The Police Chief, the Professional Voice of Law Enforcement
Advanced Search
December 2014HomeSite MapContact UsFAQsSubscribe/Renew/UpdateIACP

Current Issue
Search Archives
Web-Only Articles
About Police Chief
Advertising
Editorial
Subscribe/Renew/Update
Law Enforcement Jobs
buyers Your Oppinion

 
IACP
Back to Archives | Back to January 2010 Contents 

A Systematic Process for Creating Business Watch Programs in Private Organizations

By Philip S. Deming, Certified Protection Professional, Certified Fraud Examiner, SPHR Senior Professional in Human Resources, Grant Consultant on behalf of the ASIS Foundation, King of Prussia, Pennsylvania


any police departments have developed successful Business Watch programs as part of their crime prevention community outreach initiatives. These Business Watch programs, like neighborhood watch programs, provide local businesses and police an opportunity to form community partnerships. The Business Watch programs focus on reducing crime and fostering a working relationship between law enforcement and businesses in the community. In addition, there have been other benefits garnered by law enforcement agencies in these efforts. They include the following:

  • A vehicle to learn about crimes and trends that have occurred in the community that were not being reported to the police

  • A forum where police can encourage businesses to be vigilant in observing and reporting crime and suspicious activities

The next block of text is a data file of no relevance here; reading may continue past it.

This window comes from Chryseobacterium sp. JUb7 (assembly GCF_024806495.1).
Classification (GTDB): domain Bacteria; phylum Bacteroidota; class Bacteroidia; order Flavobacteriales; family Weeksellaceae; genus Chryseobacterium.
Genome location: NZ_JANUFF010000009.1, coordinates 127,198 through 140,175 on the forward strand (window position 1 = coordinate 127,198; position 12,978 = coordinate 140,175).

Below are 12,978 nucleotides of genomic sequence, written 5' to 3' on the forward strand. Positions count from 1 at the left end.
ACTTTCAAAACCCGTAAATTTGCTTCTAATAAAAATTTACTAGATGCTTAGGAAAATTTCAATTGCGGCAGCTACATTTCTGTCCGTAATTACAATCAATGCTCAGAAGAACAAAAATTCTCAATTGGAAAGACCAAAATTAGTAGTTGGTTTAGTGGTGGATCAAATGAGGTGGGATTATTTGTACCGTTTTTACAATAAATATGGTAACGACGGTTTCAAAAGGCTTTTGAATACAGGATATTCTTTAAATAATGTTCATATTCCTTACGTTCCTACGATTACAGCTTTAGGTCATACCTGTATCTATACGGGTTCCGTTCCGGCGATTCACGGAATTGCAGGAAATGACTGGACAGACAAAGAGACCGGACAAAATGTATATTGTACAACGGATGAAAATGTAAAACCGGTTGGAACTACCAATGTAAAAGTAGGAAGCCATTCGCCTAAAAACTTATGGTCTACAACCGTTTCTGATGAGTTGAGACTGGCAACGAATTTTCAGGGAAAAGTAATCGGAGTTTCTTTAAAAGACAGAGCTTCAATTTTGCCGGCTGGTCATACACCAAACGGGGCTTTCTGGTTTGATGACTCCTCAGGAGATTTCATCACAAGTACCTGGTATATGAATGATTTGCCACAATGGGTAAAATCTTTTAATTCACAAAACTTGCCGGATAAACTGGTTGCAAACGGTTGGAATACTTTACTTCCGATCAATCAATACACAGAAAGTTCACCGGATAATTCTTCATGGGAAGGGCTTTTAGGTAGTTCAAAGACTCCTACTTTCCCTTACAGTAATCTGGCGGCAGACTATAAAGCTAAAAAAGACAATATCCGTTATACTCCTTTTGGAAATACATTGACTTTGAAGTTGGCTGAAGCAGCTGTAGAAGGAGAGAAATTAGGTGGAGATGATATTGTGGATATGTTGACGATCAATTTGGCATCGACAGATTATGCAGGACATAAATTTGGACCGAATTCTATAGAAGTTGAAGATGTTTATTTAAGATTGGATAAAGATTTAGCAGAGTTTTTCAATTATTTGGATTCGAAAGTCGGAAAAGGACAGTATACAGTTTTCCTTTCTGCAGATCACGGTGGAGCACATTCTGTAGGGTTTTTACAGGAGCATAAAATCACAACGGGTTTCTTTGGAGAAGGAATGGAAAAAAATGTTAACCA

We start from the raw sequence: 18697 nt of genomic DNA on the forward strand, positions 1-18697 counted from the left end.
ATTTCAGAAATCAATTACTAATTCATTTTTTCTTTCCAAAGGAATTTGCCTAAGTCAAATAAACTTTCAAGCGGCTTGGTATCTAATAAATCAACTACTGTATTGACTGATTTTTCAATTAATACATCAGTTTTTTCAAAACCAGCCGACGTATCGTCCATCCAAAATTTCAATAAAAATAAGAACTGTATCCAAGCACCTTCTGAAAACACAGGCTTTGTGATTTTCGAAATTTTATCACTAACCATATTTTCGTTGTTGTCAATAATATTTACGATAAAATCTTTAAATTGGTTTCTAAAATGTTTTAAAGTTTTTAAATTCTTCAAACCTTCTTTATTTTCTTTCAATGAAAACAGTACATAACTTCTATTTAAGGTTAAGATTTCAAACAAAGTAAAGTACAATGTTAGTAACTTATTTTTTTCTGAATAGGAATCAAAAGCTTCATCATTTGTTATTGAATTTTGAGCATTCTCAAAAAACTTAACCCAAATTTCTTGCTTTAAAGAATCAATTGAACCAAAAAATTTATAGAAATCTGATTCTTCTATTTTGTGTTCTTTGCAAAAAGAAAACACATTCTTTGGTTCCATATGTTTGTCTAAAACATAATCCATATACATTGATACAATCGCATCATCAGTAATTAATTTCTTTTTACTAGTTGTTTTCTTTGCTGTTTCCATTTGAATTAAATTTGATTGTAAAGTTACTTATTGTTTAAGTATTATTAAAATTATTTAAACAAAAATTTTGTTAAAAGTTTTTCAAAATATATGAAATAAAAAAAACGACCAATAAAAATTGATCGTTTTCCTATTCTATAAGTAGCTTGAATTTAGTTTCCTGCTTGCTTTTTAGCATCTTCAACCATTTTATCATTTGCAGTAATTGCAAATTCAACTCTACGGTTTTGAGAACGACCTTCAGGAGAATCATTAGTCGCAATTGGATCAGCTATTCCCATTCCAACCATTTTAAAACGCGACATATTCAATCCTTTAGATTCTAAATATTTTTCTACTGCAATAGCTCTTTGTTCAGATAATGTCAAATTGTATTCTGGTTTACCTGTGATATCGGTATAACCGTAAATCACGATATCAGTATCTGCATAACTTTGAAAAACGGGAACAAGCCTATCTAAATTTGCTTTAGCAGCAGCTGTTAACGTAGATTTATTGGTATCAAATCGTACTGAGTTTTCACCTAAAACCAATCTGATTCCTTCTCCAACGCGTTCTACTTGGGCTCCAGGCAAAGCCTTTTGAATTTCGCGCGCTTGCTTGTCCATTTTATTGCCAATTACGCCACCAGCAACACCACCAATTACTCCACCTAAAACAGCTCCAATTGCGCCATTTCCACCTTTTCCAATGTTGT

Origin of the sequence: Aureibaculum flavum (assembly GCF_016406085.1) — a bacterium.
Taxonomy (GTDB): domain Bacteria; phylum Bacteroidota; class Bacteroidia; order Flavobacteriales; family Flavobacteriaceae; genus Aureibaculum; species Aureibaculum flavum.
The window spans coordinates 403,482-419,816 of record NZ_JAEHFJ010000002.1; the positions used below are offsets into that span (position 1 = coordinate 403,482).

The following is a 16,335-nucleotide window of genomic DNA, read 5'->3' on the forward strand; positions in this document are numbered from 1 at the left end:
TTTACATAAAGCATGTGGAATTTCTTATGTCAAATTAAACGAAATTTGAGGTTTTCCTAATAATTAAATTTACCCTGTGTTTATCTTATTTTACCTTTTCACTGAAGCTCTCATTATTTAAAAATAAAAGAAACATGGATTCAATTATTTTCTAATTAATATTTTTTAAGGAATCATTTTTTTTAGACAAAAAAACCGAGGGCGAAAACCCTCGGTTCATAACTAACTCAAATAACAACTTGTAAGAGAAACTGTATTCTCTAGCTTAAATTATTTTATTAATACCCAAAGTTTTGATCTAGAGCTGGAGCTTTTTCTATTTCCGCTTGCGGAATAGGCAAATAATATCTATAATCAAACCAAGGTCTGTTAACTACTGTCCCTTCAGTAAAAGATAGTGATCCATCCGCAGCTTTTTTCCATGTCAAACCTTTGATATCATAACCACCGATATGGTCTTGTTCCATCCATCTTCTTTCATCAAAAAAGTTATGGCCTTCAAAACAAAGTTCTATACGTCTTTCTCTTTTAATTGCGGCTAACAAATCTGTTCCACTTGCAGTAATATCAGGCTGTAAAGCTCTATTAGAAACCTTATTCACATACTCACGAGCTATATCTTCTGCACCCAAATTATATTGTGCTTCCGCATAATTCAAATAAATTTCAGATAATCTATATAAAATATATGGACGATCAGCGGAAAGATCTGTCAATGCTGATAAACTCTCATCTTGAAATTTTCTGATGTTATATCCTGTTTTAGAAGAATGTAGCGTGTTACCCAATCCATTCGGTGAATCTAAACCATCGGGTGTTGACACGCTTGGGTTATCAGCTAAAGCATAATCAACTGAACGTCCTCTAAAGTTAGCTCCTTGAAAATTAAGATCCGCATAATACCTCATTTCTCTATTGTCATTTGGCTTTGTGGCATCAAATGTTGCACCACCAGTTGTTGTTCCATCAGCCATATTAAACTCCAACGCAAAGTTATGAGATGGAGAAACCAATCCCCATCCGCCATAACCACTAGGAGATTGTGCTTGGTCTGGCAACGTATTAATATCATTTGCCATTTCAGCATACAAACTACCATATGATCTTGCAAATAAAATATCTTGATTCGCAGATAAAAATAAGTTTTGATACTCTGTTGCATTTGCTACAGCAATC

• An opportunity to educate businesses and their employees on managing emergencies, crime prevention techniques, and serving as good witnesses

  • A forum to share information concerning crime prevention methods, concepts, technology, and expertise

  • A resource for funding crime prevention efforts in the community

  • A source for law enforcement when a business has special-topic expertise and technology

  • A recruitment opportunity for qualified candidates for the police department

While these Business Watch programs have created tangible value, the programs tend to focus on retail and hospitality businesses, which are often victims of typical criminal activity such as shoplifting, retail theft, and check fraud. Thus, police agencies can miss a significant opportunity to forge partnerships with other businesses that are victims of a different type of crime, such as identity theft, intellectual property theft, and embezzlement.


Business Watch Programs Awareness